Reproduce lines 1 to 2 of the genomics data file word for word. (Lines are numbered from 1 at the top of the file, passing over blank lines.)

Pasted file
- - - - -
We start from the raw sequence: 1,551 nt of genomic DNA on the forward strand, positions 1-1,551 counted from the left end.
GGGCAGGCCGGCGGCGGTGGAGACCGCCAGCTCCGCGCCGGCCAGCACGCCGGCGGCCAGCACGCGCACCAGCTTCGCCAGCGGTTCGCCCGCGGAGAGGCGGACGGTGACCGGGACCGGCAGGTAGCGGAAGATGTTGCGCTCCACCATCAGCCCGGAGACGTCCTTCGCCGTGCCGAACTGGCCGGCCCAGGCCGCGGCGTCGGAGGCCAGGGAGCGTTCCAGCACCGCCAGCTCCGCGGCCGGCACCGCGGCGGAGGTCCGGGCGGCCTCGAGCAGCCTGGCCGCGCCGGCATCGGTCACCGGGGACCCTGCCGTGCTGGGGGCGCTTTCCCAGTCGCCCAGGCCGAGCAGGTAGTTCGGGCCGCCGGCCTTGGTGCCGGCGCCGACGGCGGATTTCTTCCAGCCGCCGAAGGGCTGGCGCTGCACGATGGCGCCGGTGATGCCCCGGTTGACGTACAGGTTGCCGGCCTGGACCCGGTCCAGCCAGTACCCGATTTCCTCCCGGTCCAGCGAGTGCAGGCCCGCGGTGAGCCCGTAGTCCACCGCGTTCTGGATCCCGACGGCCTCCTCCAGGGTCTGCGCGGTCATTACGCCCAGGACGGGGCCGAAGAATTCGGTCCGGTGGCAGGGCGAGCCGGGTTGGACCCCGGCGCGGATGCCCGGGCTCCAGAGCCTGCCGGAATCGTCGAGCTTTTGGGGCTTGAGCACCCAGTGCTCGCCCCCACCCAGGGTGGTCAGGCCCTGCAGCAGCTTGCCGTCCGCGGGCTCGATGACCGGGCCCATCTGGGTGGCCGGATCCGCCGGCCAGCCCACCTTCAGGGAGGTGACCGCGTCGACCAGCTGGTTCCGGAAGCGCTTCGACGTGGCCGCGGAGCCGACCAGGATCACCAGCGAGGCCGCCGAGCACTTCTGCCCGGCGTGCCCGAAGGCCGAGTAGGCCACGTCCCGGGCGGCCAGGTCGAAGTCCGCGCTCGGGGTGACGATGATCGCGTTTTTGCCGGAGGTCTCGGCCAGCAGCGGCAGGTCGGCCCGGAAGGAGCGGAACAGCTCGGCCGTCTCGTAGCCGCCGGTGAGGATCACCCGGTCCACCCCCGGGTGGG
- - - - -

We start from the raw sequence: 1,551 nt of genomic DNA on the forward strand, positions 1-1,551 counted from the left end.
GGGCAGGCCGGCGGCGGTGGAGACCGCCAGCTCCGCGCCGGCCAGCACGCCGGCGGCCAGCACGCGCACCAGCTTCGCCAGCGGTTCGCCCGCGGAGAGGCGGACGGTGACCGGGACCGGCAGGTAGCGGAAGATGTTGCGCTCCACCATCAGCCCGGAGACGTCCTTCGCCGTGCCGAACTGGCCGGCCCAGGCCGCGGCGTCGGAGGCCAGGGAGCGTTCCAGCACCGCCAGCTCCGCGGCCGGCACCGCGGCGGAGGTCCGGGCGGCCTCGAGCAGCCTGGCCGCGCCGGCATCGGTCACCGGGGACCCTGCCGTGCTGGGGGCGCTTTCCCAGTCGCCCAGGCCGAGCAGGTAGTTCGGGCCGCCGGCCTTGGTGCCGGCGCCGACGGCGGATTTCTTCCAGCCGCCGAAGGGCTGGCGCTGCACGATGGCGCCGGTGATGCCCCGGTTGACGTACAGGTTGCCGGCCTGGACCCGGTCCAGCCAGTACCCGATTTCCTCCCGGTCCAGCGAGTGCAGGCCCGCGGTGAGCCCGTAGTCCACCGCGTTCTGGATCCCGACGGCCTCCTCCAGGGTCTGCGCGGTCATTACGCCCAGGACGGGGCCGAAGAATTCGGTCCGGTGGCAGGGCGAGCCGGGTTGGACCCCGGCGCGGATGCCCGGGCTCCAGAGCCTGCCGGAATCGTCGAGCTTTTGGGGCTTGAGCACCCAGTGCTCGCCCCCACCCAGGGTGGTCAGGCCCTGCAGCAGCTTGCCGTCCGCGGGCTCGATGACCGGGCCCATCTGGGTGGCCGGATCCGCCGGCCAGCCCACCTTCAGGGAGGTGACCGCGTCGACCAGCTGGTTCCGGAAGCGCTTCGACGTGGCCGCGGAGCCGACCAGGATCACCAGCGAGGCCGCCGAGCACTTCTGCCCGGCGTGCCCGAAGGCCGAGTAGGCCACGTCCCGGGCGGCCAGGTCGAAGTCCGCGCTCGGGGTGACGATGATCGCGTTTTTGCCGGAGGTCTCGGCCAGCAGCGGCAGGTCGGCCCGGAAGGAGCGGAACAGCTCGGCCGTCTCGTAGCCGCCGGTGAGGATCACCCGGTCCACCCCCGGGTGGG